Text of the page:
Updated: Mar 11, 2021
If you are anything like my husband and I are, you saw a donkey one day and at that exact moment you decided that you had to have one. For us that day has morphed into a breeding program with an average of 40 donkeys residing at our farm. Your future donkey life might look a little different but no matter if you are looking for a couple donkeys as pets or to establish a breeding program many considerations are the same. We learned along the way by visiting breeders, research and by taking care of our own donkeys. We often get asked many of the same questions when someone inquires about donkeys so I decided to put this all in a post.
Check Local Zoning
The very first thing you want to check is your local zoning to be sure you are allowed to have donkeys. Zoning regulations vary considerably from town to town and in different parts of the country. We are based in Stafford Springs, CT which is rural by Connecticut standards. In our area most towns require a minimum of 2 acres to have 1 horse (or donkey) and so much acreage per additional animal. You need to ask your zoning official. Also check regulations for setbacks for sheds and manure.
How Much Space Do They Need?
You will need a space for at least 2 donkeys because donkeys need a companion to lead a happy life. A donkey can be a great companion for a horse too, so a donkey and a horse would be fine. You will find others who don't agree and believe the donkey is best with another donkey. Either way they will need enough space to run around to get exercise. It should be safely and securely fenced and have a shelter. The area does not need to have grass. We have different areas where some are dry lots (no grass) and some are grassy. An area as small as a 1/4 acre would be fine for a pair of donkeys. Please see another article we have on setting up your farm for your new donkeys.
From a Breeder or Rescue?
We currently breed miniature donkeys but have also been a satellite for Peaceful Valley Donkey Rescue in the past. Many people want to know if they should buy from a breeder or go with a rescue. Much depends on what you want to do with the donkeys. If you are looking for pets rescue can be a very rewarding way to go. It is such a wonderful feeling to provide love and a great home for donkeys that might have had a rough start in life. We took in 4 feral mini donkeys from PVDR a few years ago in a shipment with other more socialized donkeys. These 4 would
bolt to the other side of the pen when we walked though the gate. They weren't mean, but they were scared. After 4 months of work and a lot of patience from our volunteers just sitting in the pen with them they all came around and were placed in wonderful homes. It is possible to do this, but it isn't for everyone. I would not want someone without any horse or donkey experience to take on a donkey that is feral. It is also a terrible situation for someone with children. This is not to say that donkeys obtained through rescues are all feral. We received many donkeys from PVDR that were great with first time owners. I also love the work that Ann and Jeff Firestone do at www.saveyourassrescue.org in New Hampshire. Ann often takes in donkeys locally that may have been surrenders and makes sure they are socialized before they are adopted. She sometimes has miniature donkeys available too. PVDR generally has standard donkeys available for adoption.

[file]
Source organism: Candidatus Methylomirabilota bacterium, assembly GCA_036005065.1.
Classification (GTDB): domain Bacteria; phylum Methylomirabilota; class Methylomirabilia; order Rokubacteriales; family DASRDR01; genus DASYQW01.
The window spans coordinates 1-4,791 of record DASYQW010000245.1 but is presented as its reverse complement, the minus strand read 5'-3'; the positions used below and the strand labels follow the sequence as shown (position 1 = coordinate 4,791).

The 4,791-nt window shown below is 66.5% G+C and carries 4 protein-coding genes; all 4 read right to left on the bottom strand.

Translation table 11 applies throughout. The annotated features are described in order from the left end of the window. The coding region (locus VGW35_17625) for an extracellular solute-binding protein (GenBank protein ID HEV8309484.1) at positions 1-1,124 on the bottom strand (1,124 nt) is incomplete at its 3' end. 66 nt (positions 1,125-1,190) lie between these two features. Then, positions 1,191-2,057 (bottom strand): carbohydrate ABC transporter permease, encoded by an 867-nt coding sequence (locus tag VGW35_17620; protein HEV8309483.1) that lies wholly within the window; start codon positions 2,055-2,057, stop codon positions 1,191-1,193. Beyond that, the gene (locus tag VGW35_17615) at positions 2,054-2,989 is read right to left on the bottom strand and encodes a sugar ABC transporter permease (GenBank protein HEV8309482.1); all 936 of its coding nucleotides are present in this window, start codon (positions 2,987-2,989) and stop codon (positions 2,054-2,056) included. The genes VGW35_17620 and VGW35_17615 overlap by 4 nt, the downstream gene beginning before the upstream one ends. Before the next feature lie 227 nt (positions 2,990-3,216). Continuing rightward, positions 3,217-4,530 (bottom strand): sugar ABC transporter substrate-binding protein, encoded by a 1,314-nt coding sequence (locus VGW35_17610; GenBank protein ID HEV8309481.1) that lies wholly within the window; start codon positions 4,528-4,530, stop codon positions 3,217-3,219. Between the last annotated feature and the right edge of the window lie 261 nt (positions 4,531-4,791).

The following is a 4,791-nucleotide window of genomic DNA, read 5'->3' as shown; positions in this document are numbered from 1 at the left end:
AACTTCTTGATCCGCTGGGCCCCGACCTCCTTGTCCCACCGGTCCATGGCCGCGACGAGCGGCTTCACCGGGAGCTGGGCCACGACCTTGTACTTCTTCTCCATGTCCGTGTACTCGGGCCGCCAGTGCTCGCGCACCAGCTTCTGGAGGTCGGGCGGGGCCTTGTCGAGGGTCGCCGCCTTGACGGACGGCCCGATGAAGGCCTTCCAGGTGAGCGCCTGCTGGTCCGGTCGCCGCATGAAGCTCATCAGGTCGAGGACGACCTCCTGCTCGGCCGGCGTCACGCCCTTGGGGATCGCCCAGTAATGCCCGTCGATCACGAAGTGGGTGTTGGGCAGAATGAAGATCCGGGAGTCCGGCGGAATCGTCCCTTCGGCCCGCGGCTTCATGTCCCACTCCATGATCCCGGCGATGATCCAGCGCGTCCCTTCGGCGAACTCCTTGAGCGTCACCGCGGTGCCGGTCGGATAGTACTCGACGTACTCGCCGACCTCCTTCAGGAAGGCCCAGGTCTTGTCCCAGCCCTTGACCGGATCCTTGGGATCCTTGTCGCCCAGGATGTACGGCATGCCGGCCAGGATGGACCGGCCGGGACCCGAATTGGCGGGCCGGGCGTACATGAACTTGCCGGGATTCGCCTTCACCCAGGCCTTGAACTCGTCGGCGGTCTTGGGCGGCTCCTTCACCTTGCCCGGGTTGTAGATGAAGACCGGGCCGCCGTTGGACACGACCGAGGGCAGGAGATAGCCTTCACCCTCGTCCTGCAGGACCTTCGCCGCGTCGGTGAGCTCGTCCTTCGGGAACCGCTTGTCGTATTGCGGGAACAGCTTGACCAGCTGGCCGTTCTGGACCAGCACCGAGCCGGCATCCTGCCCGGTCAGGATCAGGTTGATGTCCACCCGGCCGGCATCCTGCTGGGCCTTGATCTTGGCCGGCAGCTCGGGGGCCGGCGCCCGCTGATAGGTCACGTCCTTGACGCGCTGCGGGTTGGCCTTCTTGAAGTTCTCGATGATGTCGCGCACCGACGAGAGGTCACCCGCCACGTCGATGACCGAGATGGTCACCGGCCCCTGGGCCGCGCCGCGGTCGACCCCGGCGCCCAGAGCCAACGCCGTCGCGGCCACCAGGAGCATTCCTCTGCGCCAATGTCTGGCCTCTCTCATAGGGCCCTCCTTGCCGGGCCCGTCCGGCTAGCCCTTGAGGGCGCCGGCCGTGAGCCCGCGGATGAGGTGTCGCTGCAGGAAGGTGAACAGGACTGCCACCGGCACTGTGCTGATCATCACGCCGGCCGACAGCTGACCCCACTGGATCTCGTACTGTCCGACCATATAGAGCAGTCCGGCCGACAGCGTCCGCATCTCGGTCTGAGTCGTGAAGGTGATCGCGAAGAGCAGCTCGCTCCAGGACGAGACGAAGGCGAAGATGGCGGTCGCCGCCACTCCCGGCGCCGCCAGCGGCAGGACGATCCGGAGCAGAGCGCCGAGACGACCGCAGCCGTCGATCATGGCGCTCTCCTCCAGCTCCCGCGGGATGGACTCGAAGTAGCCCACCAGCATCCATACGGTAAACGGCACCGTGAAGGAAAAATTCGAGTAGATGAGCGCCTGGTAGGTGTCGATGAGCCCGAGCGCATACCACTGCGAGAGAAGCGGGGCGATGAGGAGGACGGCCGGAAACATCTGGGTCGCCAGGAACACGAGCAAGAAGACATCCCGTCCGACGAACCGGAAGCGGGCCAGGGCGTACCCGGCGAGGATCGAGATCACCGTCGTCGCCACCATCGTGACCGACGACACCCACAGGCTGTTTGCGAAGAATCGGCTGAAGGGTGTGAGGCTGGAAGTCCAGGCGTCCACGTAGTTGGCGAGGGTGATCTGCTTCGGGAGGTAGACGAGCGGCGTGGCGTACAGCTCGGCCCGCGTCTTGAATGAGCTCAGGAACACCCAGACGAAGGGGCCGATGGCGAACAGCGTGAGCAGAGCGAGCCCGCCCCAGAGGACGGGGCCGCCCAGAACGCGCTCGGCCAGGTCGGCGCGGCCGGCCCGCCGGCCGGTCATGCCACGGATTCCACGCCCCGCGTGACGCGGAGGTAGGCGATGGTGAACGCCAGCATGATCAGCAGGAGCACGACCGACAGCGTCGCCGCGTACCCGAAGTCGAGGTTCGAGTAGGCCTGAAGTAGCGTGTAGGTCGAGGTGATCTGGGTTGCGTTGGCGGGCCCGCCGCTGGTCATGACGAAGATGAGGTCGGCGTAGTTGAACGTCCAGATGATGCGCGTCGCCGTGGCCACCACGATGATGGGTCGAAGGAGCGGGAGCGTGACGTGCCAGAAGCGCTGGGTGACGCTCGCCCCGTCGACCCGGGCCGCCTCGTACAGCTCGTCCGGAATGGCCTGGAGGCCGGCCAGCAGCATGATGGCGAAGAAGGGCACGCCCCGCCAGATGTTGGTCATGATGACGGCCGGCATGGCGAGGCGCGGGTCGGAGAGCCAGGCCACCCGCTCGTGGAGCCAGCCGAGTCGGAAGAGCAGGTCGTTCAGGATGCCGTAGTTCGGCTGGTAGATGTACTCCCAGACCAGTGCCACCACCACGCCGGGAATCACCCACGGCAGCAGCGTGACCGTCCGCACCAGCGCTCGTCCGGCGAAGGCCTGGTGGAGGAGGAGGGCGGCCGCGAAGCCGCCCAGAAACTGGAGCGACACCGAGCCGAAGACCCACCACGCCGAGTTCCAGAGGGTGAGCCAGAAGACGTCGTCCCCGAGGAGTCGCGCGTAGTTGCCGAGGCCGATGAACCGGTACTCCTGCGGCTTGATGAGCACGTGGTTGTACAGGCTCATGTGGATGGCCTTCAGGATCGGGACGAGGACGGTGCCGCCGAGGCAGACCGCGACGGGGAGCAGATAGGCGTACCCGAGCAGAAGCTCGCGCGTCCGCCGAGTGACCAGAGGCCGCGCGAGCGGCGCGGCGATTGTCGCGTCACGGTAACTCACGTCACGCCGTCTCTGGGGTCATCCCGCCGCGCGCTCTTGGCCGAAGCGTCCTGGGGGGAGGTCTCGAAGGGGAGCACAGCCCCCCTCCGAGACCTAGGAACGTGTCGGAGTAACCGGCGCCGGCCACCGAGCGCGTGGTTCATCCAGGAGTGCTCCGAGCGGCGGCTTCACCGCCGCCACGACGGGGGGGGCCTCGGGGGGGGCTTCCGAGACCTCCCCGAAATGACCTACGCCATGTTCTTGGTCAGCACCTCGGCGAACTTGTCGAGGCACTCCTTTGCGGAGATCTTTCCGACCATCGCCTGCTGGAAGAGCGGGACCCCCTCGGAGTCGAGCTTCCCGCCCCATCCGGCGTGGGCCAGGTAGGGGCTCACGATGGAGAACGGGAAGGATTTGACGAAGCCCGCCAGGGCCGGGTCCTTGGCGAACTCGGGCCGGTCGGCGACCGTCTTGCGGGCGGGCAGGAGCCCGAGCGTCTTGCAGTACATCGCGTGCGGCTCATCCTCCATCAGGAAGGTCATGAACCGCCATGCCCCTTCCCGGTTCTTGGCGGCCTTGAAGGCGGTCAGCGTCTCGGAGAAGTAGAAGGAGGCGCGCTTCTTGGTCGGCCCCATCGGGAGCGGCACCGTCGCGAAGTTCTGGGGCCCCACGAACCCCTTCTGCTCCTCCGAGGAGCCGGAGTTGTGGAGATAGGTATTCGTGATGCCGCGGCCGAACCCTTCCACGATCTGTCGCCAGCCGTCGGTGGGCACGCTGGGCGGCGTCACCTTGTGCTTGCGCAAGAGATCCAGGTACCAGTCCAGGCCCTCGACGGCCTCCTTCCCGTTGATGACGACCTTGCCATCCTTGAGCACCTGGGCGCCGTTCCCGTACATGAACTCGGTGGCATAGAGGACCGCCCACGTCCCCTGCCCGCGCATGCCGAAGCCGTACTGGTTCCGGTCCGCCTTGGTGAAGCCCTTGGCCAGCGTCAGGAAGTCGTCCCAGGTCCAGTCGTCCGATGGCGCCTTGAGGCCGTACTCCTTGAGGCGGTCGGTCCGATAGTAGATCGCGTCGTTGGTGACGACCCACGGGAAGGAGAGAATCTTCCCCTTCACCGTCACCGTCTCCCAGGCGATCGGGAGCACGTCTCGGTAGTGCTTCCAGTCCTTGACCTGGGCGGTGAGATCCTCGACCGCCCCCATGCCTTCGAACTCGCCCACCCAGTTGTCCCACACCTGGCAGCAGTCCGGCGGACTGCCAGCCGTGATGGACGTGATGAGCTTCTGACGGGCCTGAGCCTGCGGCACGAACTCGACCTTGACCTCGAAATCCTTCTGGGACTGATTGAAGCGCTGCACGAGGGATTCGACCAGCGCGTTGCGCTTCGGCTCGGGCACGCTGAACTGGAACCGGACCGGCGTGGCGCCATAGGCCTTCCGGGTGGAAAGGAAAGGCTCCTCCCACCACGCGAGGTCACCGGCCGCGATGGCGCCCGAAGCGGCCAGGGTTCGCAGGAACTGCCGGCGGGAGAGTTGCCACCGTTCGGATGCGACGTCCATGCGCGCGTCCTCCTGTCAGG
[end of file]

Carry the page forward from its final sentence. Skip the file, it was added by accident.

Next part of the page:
Health concerns are another consideration. If you are only going to have these 2 new donkeys and have no other equine are at your farm health issues are sometimes easier to manage. If you do have other equine it is best to quarantine any new animal that is introduced. This is not something we gave much thought too when we were first shopping for and purchasing donkeys. If you do have other equine already, it just takes one situation of a disease coming in from a new donkey or horse and it is a hard lesson learned.
Rescue organizations help so many animals and the people who dedicate their lives to it have the biggest hearts. Unfortunately it is unavoidable to not have some level of disease and health issues when so many animals from different locations converge at a rescue. Much of it can be managed and is no big deal but there is a risk. The same could be said of a breeder but reputable breeders are typically not introducing animals with unknown backgrounds with any frequency. We keep our herd closed. Any new donkey is quarantined for a minimum of 2 weeks and all donkeys are vaccinated. This is not a reason to NOT get a donkey from a rescue, just a consideration.
The other piece to rescue is that the donkeys are sometimes in need of socialization and training on picking up their hooves and ground manners. Many have unknown backgrounds. This can be intimidated for some, especially if it is a full grown donkey. Foals are a little easier because it is possible to hold on to their foot even when they are squirming. You really need to be careful and know how to safely teach a full grown donkey. We have found that folks who have experience with horses and feel comfortable around them usually have no trouble working with a rescue donkey that just needs a little training.